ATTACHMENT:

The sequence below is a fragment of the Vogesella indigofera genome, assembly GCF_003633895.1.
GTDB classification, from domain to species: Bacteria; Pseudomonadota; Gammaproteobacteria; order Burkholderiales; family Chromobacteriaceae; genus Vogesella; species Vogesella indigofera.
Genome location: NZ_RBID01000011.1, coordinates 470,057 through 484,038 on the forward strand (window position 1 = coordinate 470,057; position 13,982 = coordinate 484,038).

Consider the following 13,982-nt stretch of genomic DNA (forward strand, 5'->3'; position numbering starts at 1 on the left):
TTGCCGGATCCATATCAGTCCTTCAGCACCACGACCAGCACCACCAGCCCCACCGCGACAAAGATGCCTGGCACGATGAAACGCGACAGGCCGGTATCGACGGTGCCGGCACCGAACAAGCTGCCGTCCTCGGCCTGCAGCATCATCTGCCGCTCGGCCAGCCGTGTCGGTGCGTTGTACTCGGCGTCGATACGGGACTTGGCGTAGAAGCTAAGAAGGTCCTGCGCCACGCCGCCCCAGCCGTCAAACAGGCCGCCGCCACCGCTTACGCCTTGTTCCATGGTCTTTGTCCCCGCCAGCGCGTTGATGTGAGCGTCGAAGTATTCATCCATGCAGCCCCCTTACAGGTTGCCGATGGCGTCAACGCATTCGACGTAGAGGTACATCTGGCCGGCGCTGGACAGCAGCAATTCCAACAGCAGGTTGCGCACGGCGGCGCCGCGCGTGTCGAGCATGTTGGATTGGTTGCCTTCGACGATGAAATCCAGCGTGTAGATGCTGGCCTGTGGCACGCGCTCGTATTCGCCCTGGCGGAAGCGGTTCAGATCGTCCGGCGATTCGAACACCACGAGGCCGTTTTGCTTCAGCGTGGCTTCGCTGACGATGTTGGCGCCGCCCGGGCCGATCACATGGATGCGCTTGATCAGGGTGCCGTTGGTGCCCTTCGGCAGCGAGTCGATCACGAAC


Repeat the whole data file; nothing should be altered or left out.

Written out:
The sequence below is a fragment of the Vogesella indigofera genome, assembly GCF_003633895.1.
GTDB classification, from domain to species: Bacteria; Pseudomonadota; Gammaproteobacteria; order Burkholderiales; family Chromobacteriaceae; genus Vogesella; species Vogesella indigofera.
Genome location: NZ_RBID01000011.1, coordinates 470,057 through 484,038 on the forward strand (window position 1 = coordinate 470,057; position 13,982 = coordinate 484,038).

Consider the following 13,982-nt stretch of genomic DNA (forward strand, 5'->3'; position numbering starts at 1 on the left):
TTGCCGGATCCATATCAGTCCTTCAGCACCACGACCAGCACCACCAGCCCCACCGCGACAAAGATGCCTGGCACGATGAAACGCGACAGGCCGGTATCGACGGTGCCGGCACCGAACAAGCTGCCGTCCTCGGCCTGCAGCATCATCTGCCGCTCGGCCAGCCGTGTCGGTGCGTTGTACTCGGCGTCGATACGGGACTTGGCGTAGAAGCTAAGAAGGTCCTGCGCCACGCCGCCCCAGCCGTCAAACAGGCCGCCGCCACCGCTTACGCCTTGTTCCATGGTCTTTGTCCCCGCCAGCGCGTTGATGTGAGCGTCGAAGTATTCATCCATGCAGCCCCCTTACAGGTTGCCGATGGCGTCAACGCATTCGACGTAGAGGTACATCTGGCCGGCGCTGGACAGCAGCAATTCCAACAGCAGGTTGCGCACGGCGGCGCCGCGCGTGTCGAGCATGTTGGATTGGTTGCCTTCGACGATGAAATCCAGCGTGTAGATGCTGGCCTGTGGCACGCGCTCGTATTCGCCCTGGCGGAAGCGGTTCAGATCGTCCGGCGATTCGAACACCACGAGGCCGTTTTGCTTCAGCGTGGCTTCGCTGACGATGTTGGCGCCGCCCGGGCCGATCACATGGATGCGCTTGATCAGGGTGCCGTTGGTGCCCTTCGGCAGCGAGTCGATCACGAAC